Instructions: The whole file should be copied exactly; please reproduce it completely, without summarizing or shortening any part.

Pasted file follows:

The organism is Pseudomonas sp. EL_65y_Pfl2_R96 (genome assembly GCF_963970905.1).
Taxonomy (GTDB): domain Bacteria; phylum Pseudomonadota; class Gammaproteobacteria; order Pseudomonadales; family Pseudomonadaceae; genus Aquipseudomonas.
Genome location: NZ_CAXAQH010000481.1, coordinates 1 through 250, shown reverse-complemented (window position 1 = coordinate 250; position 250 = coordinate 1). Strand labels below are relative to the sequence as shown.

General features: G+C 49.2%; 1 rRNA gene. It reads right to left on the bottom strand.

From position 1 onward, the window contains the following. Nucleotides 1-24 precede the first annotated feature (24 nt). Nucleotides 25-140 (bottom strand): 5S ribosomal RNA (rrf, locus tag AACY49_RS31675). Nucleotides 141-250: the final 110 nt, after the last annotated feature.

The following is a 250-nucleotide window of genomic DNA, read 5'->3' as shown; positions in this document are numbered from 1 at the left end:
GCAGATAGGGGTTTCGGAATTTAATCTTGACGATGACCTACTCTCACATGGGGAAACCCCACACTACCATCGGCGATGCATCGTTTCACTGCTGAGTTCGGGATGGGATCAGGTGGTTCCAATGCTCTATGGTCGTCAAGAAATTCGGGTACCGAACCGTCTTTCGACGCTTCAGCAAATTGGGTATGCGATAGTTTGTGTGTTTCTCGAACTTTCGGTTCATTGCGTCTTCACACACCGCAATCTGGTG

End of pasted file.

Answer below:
The organism is Pseudomonas sp. EL_65y_Pfl2_R96 (genome assembly GCF_963970905.1).
Taxonomy (GTDB): domain Bacteria; phylum Pseudomonadota; class Gammaproteobacteria; order Pseudomonadales; family Pseudomonadaceae; genus Aquipseudomonas.
Genome location: NZ_CAXAQH010000481.1, coordinates 1 through 250, shown reverse-complemented (window position 1 = coordinate 250; position 250 = coordinate 1). Strand labels below are relative to the sequence as shown.

General features: G+C 49.2%; 1 rRNA gene. It reads right to left on the bottom strand.

From position 1 onward, the window contains the following. Nucleotides 1-24 precede the first annotated feature (24 nt). Nucleotides 25-140 (bottom strand): 5S ribosomal RNA (rrf, locus tag AACY49_RS31675). Nucleotides 141-250: the final 110 nt, after the last annotated feature.

The following is a 250-nucleotide window of genomic DNA, read 5'->3' as shown; positions in this document are numbered from 1 at the left end:
GCAGATAGGGGTTTCGGAATTTAATCTTGACGATGACCTACTCTCACATGGGGAAACCCCACACTACCATCGGCGATGCATCGTTTCACTGCTGAGTTCGGGATGGGATCAGGTGGTTCCAATGCTCTATGGTCGTCAAGAAATTCGGGTACCGAACCGTCTTTCGACGCTTCAGCAAATTGGGTATGCGATAGTTTGTGTGTTTCTCGAACTTTCGGTTCATTGCGTCTTCACACACCGCAATCTGGTG